A water fight in Chile's Atacama raises
questions over lithium mining
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[October 18, 2018]
By Dave Sherwood
SAN PEDRO DE ATACAMA (Reuters) - Earlier
this year, the world's two biggest lithium producers publicly celebrated
new deals with Chile's government that will allow them to vastly
increase output of the ultralight battery metal from the Atacama, the
world's driest desert.
U.S.-based Albemarle Corp and Chile's SQM operate just 3 miles (5 km)
apart in the remote Salar, a basin in the Atacama that is home to one of
the world's richest deposits of high-grade lithium. Lithium-ion
batteries are key components for most consumer electronics, from
cellphones and laptops to electric cars.
In celebrating the new contracts, the two companies said they were
confident they could significantly boost output without drawing more
than their current quotas of lithium-rich brine, or saltwater, that has
for millennia accumulated in pools beneath the Atacama. The rivals said
each had all the brine they needed for current and future production.
"I don't see any issue with our ability to get (the brine) ... today,
tomorrow and throughout the term of that agreement,” which ends in 2043,
Albemarle CEO Luke Kissam told investors in August.
But a Reuters review of filings with Chile's environmental regulator
shows Albemarle striking a different tone, expressing concern about how
much brine rival SQM had been drawing and the impact that could have on
future production from the area.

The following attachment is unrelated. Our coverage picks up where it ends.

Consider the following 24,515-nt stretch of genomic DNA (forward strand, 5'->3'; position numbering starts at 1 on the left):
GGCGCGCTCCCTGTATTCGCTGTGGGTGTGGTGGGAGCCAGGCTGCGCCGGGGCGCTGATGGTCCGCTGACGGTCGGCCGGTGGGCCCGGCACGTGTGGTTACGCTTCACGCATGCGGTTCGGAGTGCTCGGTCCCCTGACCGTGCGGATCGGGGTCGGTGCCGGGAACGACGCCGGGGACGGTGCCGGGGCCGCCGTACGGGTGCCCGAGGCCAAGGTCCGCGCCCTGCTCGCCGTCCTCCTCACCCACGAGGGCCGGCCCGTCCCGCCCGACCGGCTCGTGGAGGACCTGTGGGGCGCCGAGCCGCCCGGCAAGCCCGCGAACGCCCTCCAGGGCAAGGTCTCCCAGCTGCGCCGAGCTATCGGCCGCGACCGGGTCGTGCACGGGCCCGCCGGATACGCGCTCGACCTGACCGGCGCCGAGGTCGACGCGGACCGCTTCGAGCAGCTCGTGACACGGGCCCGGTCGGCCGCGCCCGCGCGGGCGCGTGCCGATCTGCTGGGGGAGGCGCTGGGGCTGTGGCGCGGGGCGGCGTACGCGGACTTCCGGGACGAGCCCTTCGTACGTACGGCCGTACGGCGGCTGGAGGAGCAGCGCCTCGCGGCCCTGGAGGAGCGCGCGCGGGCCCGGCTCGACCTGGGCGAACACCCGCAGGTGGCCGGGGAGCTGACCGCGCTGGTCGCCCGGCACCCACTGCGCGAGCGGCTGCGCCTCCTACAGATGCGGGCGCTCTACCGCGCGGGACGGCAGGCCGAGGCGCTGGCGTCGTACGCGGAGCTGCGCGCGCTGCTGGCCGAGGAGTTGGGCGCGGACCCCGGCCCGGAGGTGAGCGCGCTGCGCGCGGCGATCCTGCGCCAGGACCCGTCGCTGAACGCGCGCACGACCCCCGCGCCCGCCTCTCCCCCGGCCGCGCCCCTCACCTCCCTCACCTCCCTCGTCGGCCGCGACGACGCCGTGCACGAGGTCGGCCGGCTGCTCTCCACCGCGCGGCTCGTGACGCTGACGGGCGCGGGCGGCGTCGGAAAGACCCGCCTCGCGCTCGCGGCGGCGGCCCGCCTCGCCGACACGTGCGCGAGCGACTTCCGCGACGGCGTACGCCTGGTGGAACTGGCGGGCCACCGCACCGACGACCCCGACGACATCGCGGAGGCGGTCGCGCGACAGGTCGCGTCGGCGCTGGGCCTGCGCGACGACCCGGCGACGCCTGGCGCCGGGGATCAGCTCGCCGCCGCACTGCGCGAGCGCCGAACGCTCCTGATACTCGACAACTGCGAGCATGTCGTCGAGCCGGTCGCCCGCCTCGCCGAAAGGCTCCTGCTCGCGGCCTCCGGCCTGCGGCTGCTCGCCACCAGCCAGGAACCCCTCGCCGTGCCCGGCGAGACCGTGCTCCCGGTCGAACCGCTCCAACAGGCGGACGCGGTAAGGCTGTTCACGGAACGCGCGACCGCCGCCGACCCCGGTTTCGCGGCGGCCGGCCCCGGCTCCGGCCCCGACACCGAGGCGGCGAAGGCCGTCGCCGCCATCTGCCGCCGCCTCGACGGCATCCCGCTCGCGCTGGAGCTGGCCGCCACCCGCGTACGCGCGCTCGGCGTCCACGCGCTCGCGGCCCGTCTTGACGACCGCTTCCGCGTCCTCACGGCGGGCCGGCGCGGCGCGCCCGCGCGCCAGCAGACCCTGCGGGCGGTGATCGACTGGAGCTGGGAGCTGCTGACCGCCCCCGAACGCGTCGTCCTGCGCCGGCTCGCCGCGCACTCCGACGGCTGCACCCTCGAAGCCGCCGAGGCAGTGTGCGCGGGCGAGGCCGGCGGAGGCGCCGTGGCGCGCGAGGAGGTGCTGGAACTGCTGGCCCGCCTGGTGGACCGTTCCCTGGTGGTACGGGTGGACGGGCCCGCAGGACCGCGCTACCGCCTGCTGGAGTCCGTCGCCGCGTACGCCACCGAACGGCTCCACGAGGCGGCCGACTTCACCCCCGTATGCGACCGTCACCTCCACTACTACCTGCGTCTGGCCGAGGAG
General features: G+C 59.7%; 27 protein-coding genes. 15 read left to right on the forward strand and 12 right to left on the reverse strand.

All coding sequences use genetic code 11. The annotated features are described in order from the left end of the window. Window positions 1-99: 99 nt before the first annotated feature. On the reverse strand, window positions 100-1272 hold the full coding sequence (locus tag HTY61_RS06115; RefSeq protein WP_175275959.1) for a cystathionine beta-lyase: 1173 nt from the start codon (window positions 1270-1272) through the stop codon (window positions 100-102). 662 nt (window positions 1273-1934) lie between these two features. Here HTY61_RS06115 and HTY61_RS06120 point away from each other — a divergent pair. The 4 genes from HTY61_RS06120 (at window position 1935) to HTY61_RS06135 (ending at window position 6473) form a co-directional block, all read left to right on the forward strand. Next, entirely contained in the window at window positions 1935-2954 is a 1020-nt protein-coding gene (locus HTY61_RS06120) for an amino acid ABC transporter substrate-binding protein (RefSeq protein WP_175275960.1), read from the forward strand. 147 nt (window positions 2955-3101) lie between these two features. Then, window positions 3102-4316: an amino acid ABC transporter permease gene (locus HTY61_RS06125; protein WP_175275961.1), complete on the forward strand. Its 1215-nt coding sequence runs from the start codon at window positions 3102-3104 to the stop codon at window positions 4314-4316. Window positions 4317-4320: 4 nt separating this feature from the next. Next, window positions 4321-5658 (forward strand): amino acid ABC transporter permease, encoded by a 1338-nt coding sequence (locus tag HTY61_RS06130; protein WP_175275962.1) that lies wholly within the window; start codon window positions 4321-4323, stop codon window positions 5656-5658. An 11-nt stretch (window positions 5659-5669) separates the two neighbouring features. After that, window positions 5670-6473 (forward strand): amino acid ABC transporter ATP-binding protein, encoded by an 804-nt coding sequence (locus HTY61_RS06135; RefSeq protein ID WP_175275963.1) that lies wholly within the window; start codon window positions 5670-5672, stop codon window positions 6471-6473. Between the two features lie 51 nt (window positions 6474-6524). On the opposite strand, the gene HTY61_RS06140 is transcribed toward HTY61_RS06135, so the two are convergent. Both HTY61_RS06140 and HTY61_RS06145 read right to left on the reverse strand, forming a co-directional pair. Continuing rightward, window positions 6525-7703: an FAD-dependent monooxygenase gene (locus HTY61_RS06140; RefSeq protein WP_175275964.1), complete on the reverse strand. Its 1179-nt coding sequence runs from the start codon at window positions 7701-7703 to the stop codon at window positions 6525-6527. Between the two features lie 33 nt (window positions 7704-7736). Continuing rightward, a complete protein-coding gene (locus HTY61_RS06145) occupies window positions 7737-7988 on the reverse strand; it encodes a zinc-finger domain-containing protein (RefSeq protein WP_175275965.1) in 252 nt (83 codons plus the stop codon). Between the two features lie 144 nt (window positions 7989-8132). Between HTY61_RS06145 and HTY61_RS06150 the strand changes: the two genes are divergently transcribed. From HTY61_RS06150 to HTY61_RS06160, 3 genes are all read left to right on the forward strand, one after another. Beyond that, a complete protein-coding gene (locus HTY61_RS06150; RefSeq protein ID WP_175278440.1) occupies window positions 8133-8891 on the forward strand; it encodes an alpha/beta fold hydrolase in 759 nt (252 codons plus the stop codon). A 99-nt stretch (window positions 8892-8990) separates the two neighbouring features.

The true state of the Salar's water supply, both fresh and saltwater,
has become an obsession of lithium industry watchers because of the
area's huge importance in satisfying soaring global demand for the
powdery white metal. The area is the most cost-efficient place in the
world to mine the metal, and both SQM and Albemarle have staked much of
their future production on the Salar.
In the filings, which have not been previously reported, Albemarle
voices concern about a 2016 investigation by Chilean authorities that
found over a period of several years SQM sucked up more of the
lithium-rich brine from beneath the Salar than its permits allowed. (To
see document: http://bit.ly/2NLh61j)
In a March 2017 filing, for example, Albemarle said it was critical for
the authorities to determine how much SQM had overdrawn because that
could affect the availability of brine for other projects. (To see
That filing came a month after Eduardo Bitran, who was then head of
Chile's state development agency, Corfo, raised similar concerns about
the amount of brine SQM had been drawing and other infractions. In a
letter to the environmental regulator, Bitran wrote that SQM's actions
pose a "severe risk" to the ecosystem of the Salar and its brine
reserves. (To see document: http://bit.ly/2EtUrYi)